This summer has seen a series of outages and performance degradations from some of the world’s most widely used CDNs, including the June 8, 2021 Fastly outage (owing to DNS or configuration issues) and an Akamai outage on July 22, 2021 (also likely caused by DNS failure).
Performance Issues Creating Problems at Akamai
On Tuesday August 31st, we saw problems at Akamai due to a performance issue. That’s right, it was not an outage that showed failures or error pages for end users, but a problem which slowed down the performance of the websites that Akamai supports. You can only imagine what the folks at Akamai were going through during the incident, along with everyone else affected. As we’ve seen this summer, however, it happens to all of us.
At Catchpoint, we’re obsessed with user experience and so as with any incident, we want to know what happened, why and its impact – so that we can all learn from each other's mistakes and deliver better experiences on the Internet.
The Four Pillars of Digital Experience Monitoring
Performance is as important as the availability of any website. That's why at Catchpoint we believe in the following as the four pillars of digital experience monitoring:
The Three Network Components When Using A CDN
When a customer is using a CDN, there are three network components involved:
- User to Edge, which represents the connectivity between end users and the CDN network.
- CDN Network, which represents the connectivity between edge servers within the CDN network.
- CDN Edge to origin, which represents the connectivity between the origin and CDN network.
![Image showing the three network components in a CDN](https://assets-global.website-files.com/5babb9f91ab233ff5f53ce10/6130b21a3777b714c8b60456_Akamai image 2 .png)
While static resources are usually cached and served from the edge, dynamic requests are routed through all three network components. Most monitoring solutions can only provide visibility into performance or availability issues for user to edge or CDN edge to origin. Catchpoint is the only synthetic monitoring solution that enables businesses to detect performance issues within the CDN network itself.
Major Websites Hit By High Response Times
Starting at 6AM ET on August 31, we noticed that various websites around the world were having high response times. Sites affected included Expedia, the National Bank of Canada, AT&T, and Discover.
On further analysis, we found that the response time was directly impacted due to high wait times (i.e., Time to first Byte). High wait times commonly occur due to the following reasons:
- High server think/processing times
- Issues in load balancers/gateways
- Large backend processes
- Server-side cache miss
- Serve resource utilization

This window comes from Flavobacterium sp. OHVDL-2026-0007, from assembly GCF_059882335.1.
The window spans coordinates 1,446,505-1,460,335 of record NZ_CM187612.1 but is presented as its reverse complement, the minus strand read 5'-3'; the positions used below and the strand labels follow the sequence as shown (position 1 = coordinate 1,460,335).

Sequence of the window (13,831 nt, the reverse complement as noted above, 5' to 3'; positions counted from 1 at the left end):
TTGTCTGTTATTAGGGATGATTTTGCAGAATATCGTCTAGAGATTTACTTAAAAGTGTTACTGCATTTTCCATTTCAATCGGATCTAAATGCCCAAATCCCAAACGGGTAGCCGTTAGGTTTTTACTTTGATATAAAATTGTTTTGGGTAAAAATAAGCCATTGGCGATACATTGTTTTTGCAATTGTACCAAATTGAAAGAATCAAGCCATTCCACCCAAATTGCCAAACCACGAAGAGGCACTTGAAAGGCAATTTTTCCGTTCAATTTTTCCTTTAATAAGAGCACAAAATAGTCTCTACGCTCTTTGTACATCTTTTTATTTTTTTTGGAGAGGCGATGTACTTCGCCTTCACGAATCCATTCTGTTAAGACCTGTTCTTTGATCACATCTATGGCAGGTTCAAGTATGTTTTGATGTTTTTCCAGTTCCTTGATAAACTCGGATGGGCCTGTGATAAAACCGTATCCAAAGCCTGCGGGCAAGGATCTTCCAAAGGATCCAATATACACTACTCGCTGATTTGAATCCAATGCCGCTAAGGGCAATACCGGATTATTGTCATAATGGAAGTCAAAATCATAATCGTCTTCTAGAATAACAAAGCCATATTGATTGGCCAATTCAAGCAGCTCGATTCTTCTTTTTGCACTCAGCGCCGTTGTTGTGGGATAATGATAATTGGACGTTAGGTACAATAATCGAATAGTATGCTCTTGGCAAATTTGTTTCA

High wait times can also occur due to high latency within the CDN network or between the user and the edge.
![Graph showing how the increase in the CDN network response time impacts the end user.](https://assets-global.website-files.com/5babb9f91ab233ff5f53ce10/613091575757bdd7bc773fb3_Akamai image 3.png)
Performance graph showing how the increase in the CDN Network response time impacts the response time for the end user.
![Graph showing the Akamai degradation specific to the CDN network.](https://assets-global.website-files.com/5babb9f91ab233ff5f53ce10/61308aa7098916bd9c2ebc78_Akamai image 4.png)
Performance graph showing the issue specific to the CDN network while the origin did not have any problems.
503 Error Codes
We also noticed availability drops as a result of 503 error codes from Akamai’s ghost server. In this scenario, the request was trying to hit the origin server, but the request failed at the Akamai Edge network.
![503 Error Code From Akamai Edge Server](https://assets-global.website-files.com/5babb9f91ab233ff5f53ce10/6130916d0c35885fa7173538_Akamai image 5.png)
503 Error Code From Akamai Edge Server
Causes Of Latency In CDN Networks
It’s not yet clear what was behind the performance issues on Tuesday, but there are various potential causes for latency within a CDN network. These include:
- Routing between the CDN edge servers, which are managed by the CDN provider. If there are any routing issues between the edge servers, this could impact the time it takes to process incoming requests.
- The edge servers are overloaded or there is a surge in inbound traffic.
- There is a wrong CDN configuration.
- Issues with third-party solutions utilized by the CDN.
Be Prepared To Act Quickly
With outages and latencies, it's not a question of "if" they will happen, but "when” and “how.” Although you can't avoid them, you can be prepared for “what” to do when they do occur.
You are using a CDN to be as close as possible to the end user so that you can be faster, no matter their geography. To detect whether your CDN is impacting your users, you must monitor from closer to where your users are – so that you can identify and act on any such performance issues.
This is where Catchpoint can help. We have the industry’s largest global active monitoring network, meaning that we can provide you with the fastest detection of any issues your providers might introduce that have an impact on end user experience.
For further information on major incidents in 2021, please check out our new report. You’ll find detailed analysis, as well as a checklist of best practices to prevent, prepare for, and respond to an outage.